Climate Change (202)

BONN, Germany (PAMACC News) - African civil society organisations attending the ongoing climate change conference in Bonn, Germany have called on developed countries to demonstrate leadership and courage in tackling the climate crisis that threatens the common future of humanity and the entire ecosystem.

Led by the Pan African Climate Justice Alliance (PACJA), the activists drawn from different organisations from across Africa reminded the Parties to the UNFCCC of their moral and legal obligations to protect the planet and its people from the existential threat of global warming.

“Africa is at the frontline of climate crisis. We are experiencing the worst effects of a problem that we did not create. Our communities are facing severe water scarcity, crop failures, malnutrition, diseases, displacement, conflicts, heat waves and loss of lives due to climate change. Our natural resources and ecosystems are under immense pressure from climate change and other human activities,” said Dr Mithika Mwenda, the Executive Director – PACJA.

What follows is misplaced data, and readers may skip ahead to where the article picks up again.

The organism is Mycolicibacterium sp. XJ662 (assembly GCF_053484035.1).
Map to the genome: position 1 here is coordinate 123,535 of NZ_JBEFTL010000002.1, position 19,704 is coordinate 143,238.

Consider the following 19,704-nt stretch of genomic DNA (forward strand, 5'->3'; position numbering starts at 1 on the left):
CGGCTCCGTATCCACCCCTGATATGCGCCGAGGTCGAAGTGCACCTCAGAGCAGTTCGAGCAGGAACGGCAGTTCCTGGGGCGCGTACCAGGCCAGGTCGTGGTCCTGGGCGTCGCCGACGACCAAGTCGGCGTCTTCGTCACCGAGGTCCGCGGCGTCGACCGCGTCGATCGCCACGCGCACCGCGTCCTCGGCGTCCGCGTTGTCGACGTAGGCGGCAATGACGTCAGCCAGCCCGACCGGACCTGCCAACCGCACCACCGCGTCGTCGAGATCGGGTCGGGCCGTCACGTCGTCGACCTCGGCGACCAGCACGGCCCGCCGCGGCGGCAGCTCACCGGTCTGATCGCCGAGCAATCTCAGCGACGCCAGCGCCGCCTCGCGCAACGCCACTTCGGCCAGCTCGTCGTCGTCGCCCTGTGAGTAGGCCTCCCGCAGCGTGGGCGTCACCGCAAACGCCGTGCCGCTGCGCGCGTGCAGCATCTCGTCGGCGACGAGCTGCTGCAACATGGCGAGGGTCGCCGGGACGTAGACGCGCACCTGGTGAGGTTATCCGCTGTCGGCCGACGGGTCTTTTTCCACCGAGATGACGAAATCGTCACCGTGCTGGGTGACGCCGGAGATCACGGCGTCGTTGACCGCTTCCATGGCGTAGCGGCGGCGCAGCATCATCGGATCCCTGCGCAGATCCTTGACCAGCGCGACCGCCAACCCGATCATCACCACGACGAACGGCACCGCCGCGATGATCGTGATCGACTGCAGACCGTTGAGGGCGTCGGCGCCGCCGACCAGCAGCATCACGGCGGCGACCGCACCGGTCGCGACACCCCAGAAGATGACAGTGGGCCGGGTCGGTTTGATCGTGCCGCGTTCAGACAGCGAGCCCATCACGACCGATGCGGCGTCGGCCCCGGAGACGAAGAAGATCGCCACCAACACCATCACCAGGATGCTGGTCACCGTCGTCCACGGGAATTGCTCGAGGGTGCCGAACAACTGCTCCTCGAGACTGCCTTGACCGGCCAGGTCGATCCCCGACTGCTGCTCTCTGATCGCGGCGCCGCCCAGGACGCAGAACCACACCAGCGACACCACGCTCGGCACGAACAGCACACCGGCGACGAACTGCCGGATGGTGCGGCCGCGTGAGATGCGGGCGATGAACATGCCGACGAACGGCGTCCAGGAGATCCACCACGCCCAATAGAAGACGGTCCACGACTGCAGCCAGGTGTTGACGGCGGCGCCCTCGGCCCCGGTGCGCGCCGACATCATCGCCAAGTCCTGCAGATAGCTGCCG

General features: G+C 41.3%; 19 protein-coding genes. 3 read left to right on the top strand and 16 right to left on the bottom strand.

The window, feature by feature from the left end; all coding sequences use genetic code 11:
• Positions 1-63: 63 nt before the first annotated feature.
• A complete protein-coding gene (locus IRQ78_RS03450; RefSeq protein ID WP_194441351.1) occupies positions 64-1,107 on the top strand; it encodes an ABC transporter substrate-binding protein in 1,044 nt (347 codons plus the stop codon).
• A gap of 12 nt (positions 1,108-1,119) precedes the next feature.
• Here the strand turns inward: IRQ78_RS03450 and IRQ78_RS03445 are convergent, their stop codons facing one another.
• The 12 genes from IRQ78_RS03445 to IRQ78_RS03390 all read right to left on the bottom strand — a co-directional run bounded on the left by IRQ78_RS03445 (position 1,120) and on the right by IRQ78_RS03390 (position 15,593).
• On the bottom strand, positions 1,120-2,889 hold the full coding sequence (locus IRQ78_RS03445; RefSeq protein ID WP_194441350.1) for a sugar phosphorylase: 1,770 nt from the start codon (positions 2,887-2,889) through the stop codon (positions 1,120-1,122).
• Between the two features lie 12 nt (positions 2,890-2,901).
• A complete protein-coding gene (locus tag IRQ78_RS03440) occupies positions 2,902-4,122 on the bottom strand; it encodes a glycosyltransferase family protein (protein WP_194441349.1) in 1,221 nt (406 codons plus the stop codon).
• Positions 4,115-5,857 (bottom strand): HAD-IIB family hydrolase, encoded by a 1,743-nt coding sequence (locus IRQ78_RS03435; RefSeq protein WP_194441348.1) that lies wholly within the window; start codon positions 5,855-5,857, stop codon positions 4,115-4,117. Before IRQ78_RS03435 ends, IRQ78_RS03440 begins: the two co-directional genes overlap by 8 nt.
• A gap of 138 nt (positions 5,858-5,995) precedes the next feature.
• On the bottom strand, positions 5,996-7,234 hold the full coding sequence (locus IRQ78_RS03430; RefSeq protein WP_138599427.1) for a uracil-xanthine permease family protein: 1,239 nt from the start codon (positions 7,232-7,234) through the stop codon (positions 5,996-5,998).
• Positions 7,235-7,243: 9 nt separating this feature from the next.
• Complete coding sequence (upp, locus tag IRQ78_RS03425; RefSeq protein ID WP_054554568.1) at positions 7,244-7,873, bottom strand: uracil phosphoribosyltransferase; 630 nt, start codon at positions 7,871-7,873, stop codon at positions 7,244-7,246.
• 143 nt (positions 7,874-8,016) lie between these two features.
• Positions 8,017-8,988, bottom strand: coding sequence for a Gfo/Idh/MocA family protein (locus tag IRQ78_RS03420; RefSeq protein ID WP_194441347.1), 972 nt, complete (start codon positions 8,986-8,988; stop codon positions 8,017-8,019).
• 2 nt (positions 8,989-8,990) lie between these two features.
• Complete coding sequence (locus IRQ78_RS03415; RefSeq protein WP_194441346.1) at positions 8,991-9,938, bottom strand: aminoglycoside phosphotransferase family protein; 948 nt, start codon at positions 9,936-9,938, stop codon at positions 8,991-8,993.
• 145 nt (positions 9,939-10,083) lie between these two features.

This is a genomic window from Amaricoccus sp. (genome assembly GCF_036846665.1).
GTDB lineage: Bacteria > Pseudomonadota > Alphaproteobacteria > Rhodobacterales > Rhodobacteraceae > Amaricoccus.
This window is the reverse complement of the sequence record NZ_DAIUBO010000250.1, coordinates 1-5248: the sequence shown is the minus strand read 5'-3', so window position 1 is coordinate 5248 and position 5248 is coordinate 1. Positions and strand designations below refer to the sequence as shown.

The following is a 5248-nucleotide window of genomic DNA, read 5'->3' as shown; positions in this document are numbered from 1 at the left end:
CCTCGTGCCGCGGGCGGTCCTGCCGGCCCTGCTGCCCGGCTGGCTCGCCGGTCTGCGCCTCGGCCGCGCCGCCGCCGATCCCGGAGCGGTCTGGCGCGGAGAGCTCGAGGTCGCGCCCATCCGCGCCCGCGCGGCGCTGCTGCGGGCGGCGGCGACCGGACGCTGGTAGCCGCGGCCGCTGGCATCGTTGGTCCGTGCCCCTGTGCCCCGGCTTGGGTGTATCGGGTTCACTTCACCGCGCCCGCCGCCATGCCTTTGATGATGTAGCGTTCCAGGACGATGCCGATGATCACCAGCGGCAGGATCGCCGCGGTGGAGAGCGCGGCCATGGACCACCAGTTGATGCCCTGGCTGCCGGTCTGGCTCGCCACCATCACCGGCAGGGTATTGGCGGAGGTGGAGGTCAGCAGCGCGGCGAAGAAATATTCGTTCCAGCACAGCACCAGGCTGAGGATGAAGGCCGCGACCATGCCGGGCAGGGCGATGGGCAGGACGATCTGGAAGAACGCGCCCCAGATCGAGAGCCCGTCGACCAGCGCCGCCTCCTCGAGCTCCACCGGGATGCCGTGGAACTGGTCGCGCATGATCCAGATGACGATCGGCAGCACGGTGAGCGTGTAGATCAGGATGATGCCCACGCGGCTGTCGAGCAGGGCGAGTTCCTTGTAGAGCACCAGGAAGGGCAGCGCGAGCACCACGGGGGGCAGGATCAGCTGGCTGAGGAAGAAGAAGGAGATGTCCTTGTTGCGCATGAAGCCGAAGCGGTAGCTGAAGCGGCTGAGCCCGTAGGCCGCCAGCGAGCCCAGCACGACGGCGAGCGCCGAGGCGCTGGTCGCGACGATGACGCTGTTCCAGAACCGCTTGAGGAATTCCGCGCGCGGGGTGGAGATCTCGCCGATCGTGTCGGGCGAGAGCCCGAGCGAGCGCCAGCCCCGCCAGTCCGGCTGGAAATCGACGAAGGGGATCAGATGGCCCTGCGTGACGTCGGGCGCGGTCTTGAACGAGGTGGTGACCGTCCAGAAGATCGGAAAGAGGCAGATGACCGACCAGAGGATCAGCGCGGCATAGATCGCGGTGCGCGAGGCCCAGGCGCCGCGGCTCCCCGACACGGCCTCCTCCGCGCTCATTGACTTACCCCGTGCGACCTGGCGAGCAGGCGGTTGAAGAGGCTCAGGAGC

“We are not here to ask for charity or sympathy,” he told delegates during the first civil society briefing in Bonn. “It is far from that, we are here to demand justice and equity; to demand that the Parties, especially from the North, should stop procrastination; to call on them to listen to the voices of the people, especially those who are most vulnerable and marginalized, and to act following the best available science and the principles of equity and common but differentiated responsibilities,” said Mwenda.

Below are the demands as articulated by the team in Bonn:

  1. That all Parties cooperate in good faith and in a spirit of solidarity to reach credible progress in the conference. The time for delay and excuses is over. The world is watching and expecting concrete results, and we cannot afford to fail.